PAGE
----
We’re immersed in the world of security this week at the RSA Conference 2018 in San Francisco. There’s no question that the recent flood of news regarding corporate data security breaches and the need for significantly better policies to protect personal information are just a couple of the reasons why this event could not be more timely and relevant.
You learn a lot from your customers, especially how they use your products and what they find useful. At least that is what we experienced during our Equinix SmartKey public beta trial with dozens of enterprise and service provider participants.
On this World Backup Day, we’re going to talk about some of the ways you can protect your data that go hand-in-hand with your data backup and recovery platform and ensure that you’ve covered all of your data protection bases. This includes geographically distributed locations, private interconnection and multicloud data encryption, key management and tokenization as a service.
The hybrid multicloud is the architecture of the future because it fits where business is going, and so does Equinix SmartKey™, a new as-a-service security offering we’re launching today. SmartKey delivers multicloud-ready encryption key management, which we know is a critical part of doing business in an increasingly digital world.
Cloud security has always been a hot-button topic among enterprises, and with over 90% of companies using some form of public cloud computing, it continues to be debated among security professionals. Private and public cloud security is an evolving technology, and we’d like to cover some of the major revelations that we’ve seen from the industry in 2017.
There was a time when an application was typically a single piece of software running on a data center server or user PC, but today’s applications are more likely to be distributed combinations of interconnected, automated, often mobile components from multiple sources or vendors.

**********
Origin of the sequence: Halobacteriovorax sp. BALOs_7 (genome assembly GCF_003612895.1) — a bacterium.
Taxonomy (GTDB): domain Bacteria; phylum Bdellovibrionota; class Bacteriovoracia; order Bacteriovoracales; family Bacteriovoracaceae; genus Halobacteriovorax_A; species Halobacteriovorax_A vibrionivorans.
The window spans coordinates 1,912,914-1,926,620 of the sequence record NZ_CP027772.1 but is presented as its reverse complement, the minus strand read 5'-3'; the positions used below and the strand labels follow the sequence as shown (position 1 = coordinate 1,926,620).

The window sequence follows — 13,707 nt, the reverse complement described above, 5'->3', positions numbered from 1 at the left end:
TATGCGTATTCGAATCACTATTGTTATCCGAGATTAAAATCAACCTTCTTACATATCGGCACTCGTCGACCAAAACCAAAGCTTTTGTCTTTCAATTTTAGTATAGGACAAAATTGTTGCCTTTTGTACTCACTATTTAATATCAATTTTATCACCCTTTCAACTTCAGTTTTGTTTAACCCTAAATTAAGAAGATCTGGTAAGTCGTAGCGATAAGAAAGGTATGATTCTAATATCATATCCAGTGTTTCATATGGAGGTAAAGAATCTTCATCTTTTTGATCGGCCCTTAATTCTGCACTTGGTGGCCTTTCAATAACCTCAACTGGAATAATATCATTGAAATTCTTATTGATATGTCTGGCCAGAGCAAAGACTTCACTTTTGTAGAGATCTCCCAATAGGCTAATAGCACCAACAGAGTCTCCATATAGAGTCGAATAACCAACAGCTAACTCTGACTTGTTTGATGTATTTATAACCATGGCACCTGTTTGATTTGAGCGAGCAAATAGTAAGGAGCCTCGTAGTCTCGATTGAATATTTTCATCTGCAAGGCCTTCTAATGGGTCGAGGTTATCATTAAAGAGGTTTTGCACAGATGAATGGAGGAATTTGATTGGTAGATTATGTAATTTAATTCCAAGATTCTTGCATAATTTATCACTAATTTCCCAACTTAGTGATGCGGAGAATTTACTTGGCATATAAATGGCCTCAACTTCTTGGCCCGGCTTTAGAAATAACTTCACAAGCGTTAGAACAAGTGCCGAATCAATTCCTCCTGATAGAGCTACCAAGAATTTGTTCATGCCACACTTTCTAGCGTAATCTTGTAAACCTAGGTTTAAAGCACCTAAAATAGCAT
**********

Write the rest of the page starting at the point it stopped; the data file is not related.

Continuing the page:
While security and privacy concerns are similar across cloud and traditional non-cloud services, cloud security concerns are amplified because transitioning to the public cloud requires shifting some control over organizational assets to the cloud provider, and those assets could be mismanaged.
Security analytics (on-premises or cloud) should be interconnected to the data they are analyzing at a more fundamental level, so that staff members no longer need to examine each alert or informational message, evaluate all details behind the events leading up to the alert, and then determine what to do.
The cloud promises enterprises a lot. Greater cost savings, better performance, an enriched user experience and increased business agility are often cited as the main drivers for cloud adoption. At the same time, many enterprises expect much less from the cloud when it comes to ensuring data safety and compliance.
Planning a secure hybrid cloud infrastructure can be challenging, mainly because many enterprises don't have available staff or expertise. Look for a partner that has broad cloud expertise and experience, as well as access to a dense ecosystem of cloud and cloud security service providers that offer solutions such as Infrastructure-Protection-as-a-Service or protection against DDoS attacks.